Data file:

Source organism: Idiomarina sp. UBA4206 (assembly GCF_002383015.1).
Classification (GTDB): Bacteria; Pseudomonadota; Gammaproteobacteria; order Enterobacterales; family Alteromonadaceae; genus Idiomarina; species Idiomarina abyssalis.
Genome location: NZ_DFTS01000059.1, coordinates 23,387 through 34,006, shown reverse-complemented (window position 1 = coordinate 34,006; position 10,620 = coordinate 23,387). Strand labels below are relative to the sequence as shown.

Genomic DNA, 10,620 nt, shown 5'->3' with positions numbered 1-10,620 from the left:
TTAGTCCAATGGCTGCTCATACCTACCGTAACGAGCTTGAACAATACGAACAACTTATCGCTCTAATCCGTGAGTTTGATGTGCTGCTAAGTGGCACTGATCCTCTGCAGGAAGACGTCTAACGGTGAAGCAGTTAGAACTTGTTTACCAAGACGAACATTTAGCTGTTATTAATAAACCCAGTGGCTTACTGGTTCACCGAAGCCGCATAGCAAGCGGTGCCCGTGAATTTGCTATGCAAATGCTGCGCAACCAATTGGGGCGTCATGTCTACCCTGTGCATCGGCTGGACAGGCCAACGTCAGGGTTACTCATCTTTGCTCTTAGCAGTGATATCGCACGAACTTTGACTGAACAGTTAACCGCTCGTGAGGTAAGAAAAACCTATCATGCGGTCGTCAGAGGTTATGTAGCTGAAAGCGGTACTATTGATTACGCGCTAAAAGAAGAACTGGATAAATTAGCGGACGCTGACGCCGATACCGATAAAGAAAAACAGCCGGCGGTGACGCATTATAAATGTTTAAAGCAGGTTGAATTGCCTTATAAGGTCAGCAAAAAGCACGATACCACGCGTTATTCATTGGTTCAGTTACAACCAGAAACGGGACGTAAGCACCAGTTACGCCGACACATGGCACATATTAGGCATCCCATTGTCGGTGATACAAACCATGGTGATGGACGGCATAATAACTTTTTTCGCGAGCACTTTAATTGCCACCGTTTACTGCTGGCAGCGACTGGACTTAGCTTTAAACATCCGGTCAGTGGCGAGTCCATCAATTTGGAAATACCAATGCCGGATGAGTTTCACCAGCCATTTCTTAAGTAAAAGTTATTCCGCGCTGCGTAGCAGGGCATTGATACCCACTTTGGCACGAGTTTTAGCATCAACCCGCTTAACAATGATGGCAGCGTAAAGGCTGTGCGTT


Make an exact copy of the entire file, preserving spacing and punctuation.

Source organism: Idiomarina sp. UBA4206 (assembly GCF_002383015.1).
Classification (GTDB): Bacteria; Pseudomonadota; Gammaproteobacteria; order Enterobacterales; family Alteromonadaceae; genus Idiomarina; species Idiomarina abyssalis.
Genome location: NZ_DFTS01000059.1, coordinates 23,387 through 34,006, shown reverse-complemented (window position 1 = coordinate 34,006; position 10,620 = coordinate 23,387). Strand labels below are relative to the sequence as shown.

Genomic DNA, 10,620 nt, shown 5'->3' with positions numbered 1-10,620 from the left:
TTAGTCCAATGGCTGCTCATACCTACCGTAACGAGCTTGAACAATACGAACAACTTATCGCTCTAATCCGTGAGTTTGATGTGCTGCTAAGTGGCACTGATCCTCTGCAGGAAGACGTCTAACGGTGAAGCAGTTAGAACTTGTTTACCAAGACGAACATTTAGCTGTTATTAATAAACCCAGTGGCTTACTGGTTCACCGAAGCCGCATAGCAAGCGGTGCCCGTGAATTTGCTATGCAAATGCTGCGCAACCAATTGGGGCGTCATGTCTACCCTGTGCATCGGCTGGACAGGCCAACGTCAGGGTTACTCATCTTTGCTCTTAGCAGTGATATCGCACGAACTTTGACTGAACAGTTAACCGCTCGTGAGGTAAGAAAAACCTATCATGCGGTCGTCAGAGGTTATGTAGCTGAAAGCGGTACTATTGATTACGCGCTAAAAGAAGAACTGGATAAATTAGCGGACGCTGACGCCGATACCGATAAAGAAAAACAGCCGGCGGTGACGCATTATAAATGTTTAAAGCAGGTTGAATTGCCTTATAAGGTCAGCAAAAAGCACGATACCACGCGTTATTCATTGGTTCAGTTACAACCAGAAACGGGACGTAAGCACCAGTTACGCCGACACATGGCACATATTAGGCATCCCATTGTCGGTGATACAAACCATGGTGATGGACGGCATAATAACTTTTTTCGCGAGCACTTTAATTGCCACCGTTTACTGCTGGCAGCGACTGGACTTAGCTTTAAACATCCGGTCAGTGGCGAGTCCATCAATTTGGAAATACCAATGCCGGATGAGTTTCACCAGCCATTTCTTAAGTAAAAGTTATTCCGCGCTGCGTAGCAGGGCATTGATACCCACTTTGGCACGAGTTTTAGCATCAACCCGCTTAACAATGATGGCAGCGTAAAGGCTGTGCGTT